The Book of Tokyo

The Book of Tokyo

Title: The Book of Tokyo: A City in Short Fiction
Editors: Michael Emmerich, Jim Hinks, and Masashi Matsuie
Publication Year: 2015
Publisher: Comma Press
Pages: 180

In his introduction to this collection of ten short stories, editor Michael Emmerich writes:

In a sense, you might say that the stories of this anthology unfold within a landscape more imagined than real – that they create a Tokyo of their own by drawing on a rather abstract sense of the moods of certain sections of the city, or on a vision of Tokyo and the smaller areas it comprises that is more conceptual than physical. (x)

This is a perfect description of The Book of Tokyo, which offers the reader less of a detailed illustration of an urban landscape than it does a vivid sense of the energy and potential generated by a city inhabited by 13.5 million people, every one of whom has a story.

In Furukawa Hideo’s “Model T Frankenstein,” a monster that may or may not be a shapeshifting goat escapes one of the Izu Islands on a ferry and makes his way to Tokyo to assume a new identity as a ‘Japanese.’ He has to kill a few people along the way, but he eventually makes a home for himself in Shinjuku. In “Picnic,” Ekuni Kaori sketches a relationship between a disaffected couple whose hobby is to have designer picnics in a park by their house, an activity that makes them marginally less alienated from one another. Kakuta Mitsuyo’s “A House for Two” is an ode to the trendy comforts of urban living. The pleasure the narrator derives from walking through the city has its roots in her relationship with her mother, whom she whom once bonded with over luxurious foreign clothes and who now commands a greater share of her affections than any man ever could.

The cosmopolitanism of Tokyo is on full display in Horie Toshiyuki’s “The Owl’s Estate,” in which the male narrator, a sushi chef and secondhand book dealer, finds himself in a strange rundown building in West Ikebukuro inhabited by foreign girls of dubious employ. In the end, though, there’s nothing particularly French or Australian or American about the way these girls enjoy drinking and laughing and being silly with each other. The single father protagonist of Yamazaki Nao-Cola’s “Dad, I Love You” must navigate his way through a maze of foreign brand names, cuisines, and business owners over the course of his day before coming home to his daughter, who encourages him to keep going with the joy she finds in things that transcend culture, such as how large the full moon looks in a clear night sky. The young woman who narrates Kanehara Hitomi’s “Mambo” doesn’t even care where she’s going when she gets into a taxi with a stranger; she’s just looking for adventure in the city.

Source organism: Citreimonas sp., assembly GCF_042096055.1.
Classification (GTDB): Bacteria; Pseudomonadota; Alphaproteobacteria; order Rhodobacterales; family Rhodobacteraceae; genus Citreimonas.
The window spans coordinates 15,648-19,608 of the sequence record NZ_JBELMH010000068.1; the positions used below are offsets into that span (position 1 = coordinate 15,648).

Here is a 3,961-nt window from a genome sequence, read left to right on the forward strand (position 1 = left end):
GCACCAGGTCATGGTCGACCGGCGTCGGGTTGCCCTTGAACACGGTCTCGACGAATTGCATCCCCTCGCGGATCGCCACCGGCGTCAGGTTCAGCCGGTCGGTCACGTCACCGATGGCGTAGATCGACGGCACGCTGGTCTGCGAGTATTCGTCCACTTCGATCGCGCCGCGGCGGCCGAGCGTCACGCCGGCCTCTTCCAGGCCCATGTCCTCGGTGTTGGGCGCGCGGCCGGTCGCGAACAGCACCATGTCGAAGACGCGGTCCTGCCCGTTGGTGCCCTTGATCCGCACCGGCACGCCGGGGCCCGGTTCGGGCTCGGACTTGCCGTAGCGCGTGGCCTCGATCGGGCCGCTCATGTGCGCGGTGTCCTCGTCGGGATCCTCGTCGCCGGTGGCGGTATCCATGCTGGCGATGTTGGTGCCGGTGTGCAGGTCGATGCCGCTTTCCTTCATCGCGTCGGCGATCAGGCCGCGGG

Yoshimoto Banana’s “Mummy” encapsulates the theme of the entire collection, which is that every random encounter between strangers is accompanied by a galaxy of possibilities. A female undergrad agrees to be walked home by a male graduate student studying Egyptology. He cautions her that there’s a killer loose in the neighborhood, and it would be unsafe for her to go out alone. She suspects that he might be the murderer, but her physical attraction to him is so strong that she resigns herself to her fate. Although the grad student isn’t a criminal, he does turn out to be a complete weirdo, and the narrator has to forcibly restrain herself from judging him and the course his life takes after they go their separate ways. When surrounded by so many potential paths, she asks herself, how do you know that your own is “necessarily the correct and happiest one” (52)?

My favorite story in the collection is Kawakami Hiromi’s “The Hut on the Roof.” The main setting is an izakaya pub, where the divorced narrator, an English teacher, eats and drinks and hangs out with older men from her neighborhood. After becoming close to them through the process of exchanging casual but repeated interactions, she eventually learns the story behind the peculiar living arrangement of a local fishmonger who has befriended her. The story doesn’t have a plot, exactly, but it conveys an almost palpable sense of living your own individual life surrounded by people whom proximity has drawn into a loose yet friendly community.